fearing that any catastrophe in the Balkans must give Russia an opportunity to interfere with no disinterested motive, urge patience and an understanding with Turkey. They make their appeal to Western Europe and renounce the idea of an active Bulgarian intervention. But in times of stress the natural instinct of the average man in Bulgaria calls loudly for war. I have never met a Bulgarian who professed to believe that Bulgaria could vanquish Turkey, but in the army the opinion that the early stages of a campaign would be favourable is very general, and it is assumed that before Turkey could recover from her first reverses the Great Powers would step in. Apart from these calculations, the feeling that Bulgaria has endured enough, spent enough, submitted too long to this nightmare at her gates is very common even among the pacific mercantile class. War, if it brought any permanent solution, would be a relief, whatever it might cost for the moment in blood and treasure. In this state of mind the Macedonian Committee  possesses a powerful ally.
Important as the activities of the Macedonian Committee have been and may again be in Bulgaria, they have never gone so far as to compromise the genuine Macedonian character of the movement. It had its origin not in Sofia, but in the little country town of Resna. It is led not by Bulgarians but by Macedonians. The Bulgarian Government is naturally able to influence its policy — it must take account of all the diplomatic factors in its problem — but as much could be said of the European Powers whose attitude it watches closely. It has never, I think, surrendered its independence to any external pressure. Indeed, there is a strong current of opinion among the leaders of the Macedonian movement which tends to be critical of, and occasionally almost hostile to, Bulgaria. The younger generation of educated Macedonian Bulgars is profoundly distrustful of Russia, whose ambition it dreads more than the decaying power of Turkey. These men can never feel quite sure of Bulgaria, where sentiment and intrigue and the proximity of the Black Sea fleet make Russian influence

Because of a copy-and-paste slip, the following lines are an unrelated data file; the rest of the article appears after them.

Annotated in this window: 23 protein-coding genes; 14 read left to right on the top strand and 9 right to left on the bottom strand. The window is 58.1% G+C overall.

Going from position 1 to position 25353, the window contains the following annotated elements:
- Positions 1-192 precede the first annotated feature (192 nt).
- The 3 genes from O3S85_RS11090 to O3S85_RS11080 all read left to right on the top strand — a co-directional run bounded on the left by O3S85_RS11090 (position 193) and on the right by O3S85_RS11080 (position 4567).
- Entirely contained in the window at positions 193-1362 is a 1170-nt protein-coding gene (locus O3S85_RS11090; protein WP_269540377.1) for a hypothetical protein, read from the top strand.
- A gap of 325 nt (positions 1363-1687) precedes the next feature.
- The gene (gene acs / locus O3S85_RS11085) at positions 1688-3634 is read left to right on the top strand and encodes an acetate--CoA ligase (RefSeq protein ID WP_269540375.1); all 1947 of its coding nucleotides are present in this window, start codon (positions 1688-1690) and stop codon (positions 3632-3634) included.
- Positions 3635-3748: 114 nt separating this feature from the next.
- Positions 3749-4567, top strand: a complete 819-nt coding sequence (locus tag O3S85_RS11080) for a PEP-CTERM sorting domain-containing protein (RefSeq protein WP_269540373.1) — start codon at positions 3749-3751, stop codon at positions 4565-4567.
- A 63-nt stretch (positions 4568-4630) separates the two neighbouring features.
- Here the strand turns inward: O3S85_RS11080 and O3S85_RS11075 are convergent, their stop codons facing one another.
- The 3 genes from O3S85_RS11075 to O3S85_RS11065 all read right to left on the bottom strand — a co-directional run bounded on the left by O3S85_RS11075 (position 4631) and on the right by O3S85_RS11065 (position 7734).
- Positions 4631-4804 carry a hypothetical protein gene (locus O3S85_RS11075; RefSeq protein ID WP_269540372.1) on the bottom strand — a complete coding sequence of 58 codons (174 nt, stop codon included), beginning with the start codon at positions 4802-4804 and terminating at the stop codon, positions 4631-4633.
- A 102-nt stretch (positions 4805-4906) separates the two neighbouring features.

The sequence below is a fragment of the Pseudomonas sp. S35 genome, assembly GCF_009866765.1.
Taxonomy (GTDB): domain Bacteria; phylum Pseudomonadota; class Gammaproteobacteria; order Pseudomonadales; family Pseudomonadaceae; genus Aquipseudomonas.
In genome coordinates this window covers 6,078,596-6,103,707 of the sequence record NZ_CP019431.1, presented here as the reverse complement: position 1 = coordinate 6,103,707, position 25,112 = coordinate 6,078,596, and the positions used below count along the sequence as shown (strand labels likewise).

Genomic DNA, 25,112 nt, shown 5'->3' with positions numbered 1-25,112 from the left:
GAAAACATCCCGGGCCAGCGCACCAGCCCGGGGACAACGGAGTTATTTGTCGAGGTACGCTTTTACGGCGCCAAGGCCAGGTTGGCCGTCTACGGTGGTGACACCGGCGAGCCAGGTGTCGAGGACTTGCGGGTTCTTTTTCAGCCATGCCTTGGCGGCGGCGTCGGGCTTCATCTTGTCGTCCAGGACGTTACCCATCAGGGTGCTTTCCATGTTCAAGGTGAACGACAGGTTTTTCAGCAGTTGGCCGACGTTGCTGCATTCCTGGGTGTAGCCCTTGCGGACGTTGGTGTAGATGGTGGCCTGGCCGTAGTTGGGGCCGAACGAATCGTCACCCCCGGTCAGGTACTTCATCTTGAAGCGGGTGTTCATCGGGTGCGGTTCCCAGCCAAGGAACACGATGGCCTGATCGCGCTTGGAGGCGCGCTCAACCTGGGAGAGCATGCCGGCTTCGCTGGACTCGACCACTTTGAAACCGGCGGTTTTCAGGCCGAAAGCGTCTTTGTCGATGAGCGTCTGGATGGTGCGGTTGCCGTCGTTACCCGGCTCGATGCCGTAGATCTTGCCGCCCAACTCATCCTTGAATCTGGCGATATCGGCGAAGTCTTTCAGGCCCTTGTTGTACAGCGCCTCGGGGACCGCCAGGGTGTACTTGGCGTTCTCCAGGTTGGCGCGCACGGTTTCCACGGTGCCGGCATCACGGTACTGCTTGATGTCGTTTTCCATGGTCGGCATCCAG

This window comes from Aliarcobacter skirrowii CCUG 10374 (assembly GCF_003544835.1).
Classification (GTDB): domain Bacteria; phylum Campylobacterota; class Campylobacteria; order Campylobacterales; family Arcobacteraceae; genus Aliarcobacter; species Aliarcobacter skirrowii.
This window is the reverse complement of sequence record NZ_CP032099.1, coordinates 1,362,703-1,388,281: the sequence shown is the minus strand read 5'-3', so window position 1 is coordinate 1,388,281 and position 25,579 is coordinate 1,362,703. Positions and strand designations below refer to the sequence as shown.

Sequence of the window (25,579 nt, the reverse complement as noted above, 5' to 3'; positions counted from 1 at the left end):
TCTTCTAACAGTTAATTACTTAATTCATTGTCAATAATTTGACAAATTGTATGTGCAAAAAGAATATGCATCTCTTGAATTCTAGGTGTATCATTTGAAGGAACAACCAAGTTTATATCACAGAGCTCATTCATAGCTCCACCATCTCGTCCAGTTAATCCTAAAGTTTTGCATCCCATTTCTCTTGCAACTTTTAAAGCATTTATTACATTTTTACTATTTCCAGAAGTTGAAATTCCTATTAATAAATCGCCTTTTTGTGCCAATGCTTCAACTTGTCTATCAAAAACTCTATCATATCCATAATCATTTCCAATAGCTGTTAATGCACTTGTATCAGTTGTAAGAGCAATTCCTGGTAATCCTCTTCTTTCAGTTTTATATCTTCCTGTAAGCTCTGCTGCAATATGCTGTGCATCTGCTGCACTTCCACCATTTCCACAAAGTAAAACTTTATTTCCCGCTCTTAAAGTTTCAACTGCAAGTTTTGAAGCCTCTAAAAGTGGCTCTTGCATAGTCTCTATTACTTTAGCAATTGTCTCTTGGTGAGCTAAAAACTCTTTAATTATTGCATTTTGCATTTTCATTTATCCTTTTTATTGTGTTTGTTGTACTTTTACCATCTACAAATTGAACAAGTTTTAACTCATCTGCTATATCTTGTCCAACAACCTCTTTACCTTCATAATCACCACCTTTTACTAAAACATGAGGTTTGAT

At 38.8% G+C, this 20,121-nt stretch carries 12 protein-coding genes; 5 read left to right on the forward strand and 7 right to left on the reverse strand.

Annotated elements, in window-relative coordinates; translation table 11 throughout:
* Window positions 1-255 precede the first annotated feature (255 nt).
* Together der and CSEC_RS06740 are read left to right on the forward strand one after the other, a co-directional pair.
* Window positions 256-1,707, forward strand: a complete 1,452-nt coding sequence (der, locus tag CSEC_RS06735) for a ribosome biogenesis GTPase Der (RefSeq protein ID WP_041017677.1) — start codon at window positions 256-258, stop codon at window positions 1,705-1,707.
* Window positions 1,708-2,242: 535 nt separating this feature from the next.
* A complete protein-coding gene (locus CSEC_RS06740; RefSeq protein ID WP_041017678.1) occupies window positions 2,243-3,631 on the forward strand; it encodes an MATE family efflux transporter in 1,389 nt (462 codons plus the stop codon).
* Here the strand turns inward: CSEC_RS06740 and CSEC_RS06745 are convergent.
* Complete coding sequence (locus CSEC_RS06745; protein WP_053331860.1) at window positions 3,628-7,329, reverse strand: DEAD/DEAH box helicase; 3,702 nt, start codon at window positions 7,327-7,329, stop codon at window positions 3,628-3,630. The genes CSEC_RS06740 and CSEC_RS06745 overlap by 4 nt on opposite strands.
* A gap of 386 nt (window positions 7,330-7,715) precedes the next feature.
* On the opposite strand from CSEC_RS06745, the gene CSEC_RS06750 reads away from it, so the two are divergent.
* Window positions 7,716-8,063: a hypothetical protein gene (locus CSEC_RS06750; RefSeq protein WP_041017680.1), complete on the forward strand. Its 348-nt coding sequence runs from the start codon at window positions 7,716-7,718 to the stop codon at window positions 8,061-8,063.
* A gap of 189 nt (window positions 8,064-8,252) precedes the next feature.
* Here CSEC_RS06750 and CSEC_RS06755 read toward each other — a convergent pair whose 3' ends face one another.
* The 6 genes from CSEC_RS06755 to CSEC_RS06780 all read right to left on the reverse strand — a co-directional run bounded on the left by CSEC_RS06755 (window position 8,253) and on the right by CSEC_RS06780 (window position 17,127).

1. See note at end of chapter.
powerful. It is true that the Stambulofist parties in Bulgaria are at
heart anti-Russian, but they can rarely afford in office to give rein to
the principles which they profess in opposition."No Government in Bulgaria
is anti-Russian," as a Russian diplomatist once remarked to me. "There
are only degrees of Russophilism." The Macedonians, on the other hand,
have their outlook on the Aegean, and they are not at all anxious to link
their fortunes with those of a principality whose ports lie exposed to
the Russian navy.